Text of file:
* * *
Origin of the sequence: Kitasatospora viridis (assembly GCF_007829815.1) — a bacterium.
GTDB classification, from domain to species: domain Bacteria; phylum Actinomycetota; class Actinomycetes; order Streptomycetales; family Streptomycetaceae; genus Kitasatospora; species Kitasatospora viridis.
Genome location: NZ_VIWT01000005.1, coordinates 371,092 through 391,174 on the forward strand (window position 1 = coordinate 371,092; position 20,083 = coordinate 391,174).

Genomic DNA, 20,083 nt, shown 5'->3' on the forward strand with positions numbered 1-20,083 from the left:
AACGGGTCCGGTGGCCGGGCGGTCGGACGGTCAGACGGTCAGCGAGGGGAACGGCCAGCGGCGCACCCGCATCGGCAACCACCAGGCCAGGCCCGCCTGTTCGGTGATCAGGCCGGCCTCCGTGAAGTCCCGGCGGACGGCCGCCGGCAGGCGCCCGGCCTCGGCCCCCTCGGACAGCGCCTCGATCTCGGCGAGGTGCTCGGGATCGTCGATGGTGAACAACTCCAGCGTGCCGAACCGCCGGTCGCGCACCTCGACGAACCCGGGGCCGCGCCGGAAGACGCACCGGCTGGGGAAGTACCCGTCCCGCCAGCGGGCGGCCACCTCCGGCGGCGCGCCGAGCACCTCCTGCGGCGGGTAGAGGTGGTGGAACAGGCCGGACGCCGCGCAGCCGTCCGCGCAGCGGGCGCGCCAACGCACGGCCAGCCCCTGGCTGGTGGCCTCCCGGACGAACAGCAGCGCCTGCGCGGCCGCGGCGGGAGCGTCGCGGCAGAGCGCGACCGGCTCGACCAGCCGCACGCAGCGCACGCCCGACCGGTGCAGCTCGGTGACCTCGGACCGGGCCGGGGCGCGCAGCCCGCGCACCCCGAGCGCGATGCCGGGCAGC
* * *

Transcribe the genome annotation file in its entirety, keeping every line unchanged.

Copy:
Origin of the sequence: Kitasatospora viridis (assembly GCF_007829815.1) — a bacterium.
GTDB classification, from domain to species: domain Bacteria; phylum Actinomycetota; class Actinomycetes; order Streptomycetales; family Streptomycetaceae; genus Kitasatospora; species Kitasatospora viridis.
Genome location: NZ_VIWT01000005.1, coordinates 371,092 through 391,174 on the forward strand (window position 1 = coordinate 371,092; position 20,083 = coordinate 391,174).

Genomic DNA, 20,083 nt, shown 5'->3' on the forward strand with positions numbered 1-20,083 from the left:
AACGGGTCCGGTGGCCGGGCGGTCGGACGGTCAGACGGTCAGCGAGGGGAACGGCCAGCGGCGCACCCGCATCGGCAACCACCAGGCCAGGCCCGCCTGTTCGGTGATCAGGCCGGCCTCCGTGAAGTCCCGGCGGACGGCCGCCGGCAGGCGCCCGGCCTCGGCCCCCTCGGACAGCGCCTCGATCTCGGCGAGGTGCTCGGGATCGTCGATGGTGAACAACTCCAGCGTGCCGAACCGCCGGTCGCGCACCTCGACGAACCCGGGGCCGCGCCGGAAGACGCACCGGCTGGGGAAGTACCCGTCCCGCCAGCGGGCGGCCACCTCCGGCGGCGCGCCGAGCACCTCCTGCGGCGGGTAGAGGTGGTGGAACAGGCCGGACGCCGCGCAGCCGTCCGCGCAGCGGGCGCGCCAACGCACGGCCAGCCCCTGGCTGGTGGCCTCCCGGACGAACAGCAGCGCCTGCGCGGCCGCGGCGGGAGCGTCGCGGCAGAGCGCGACCGGCTCGACCAGCCGCACGCAGCGCACGCCCGACCGGTGCAGCTCGGTGACCTCGGACCGGGCCGGGGCGCGCAGCCCGCGCACCCCGAGCGCGATGCCGGGCAGC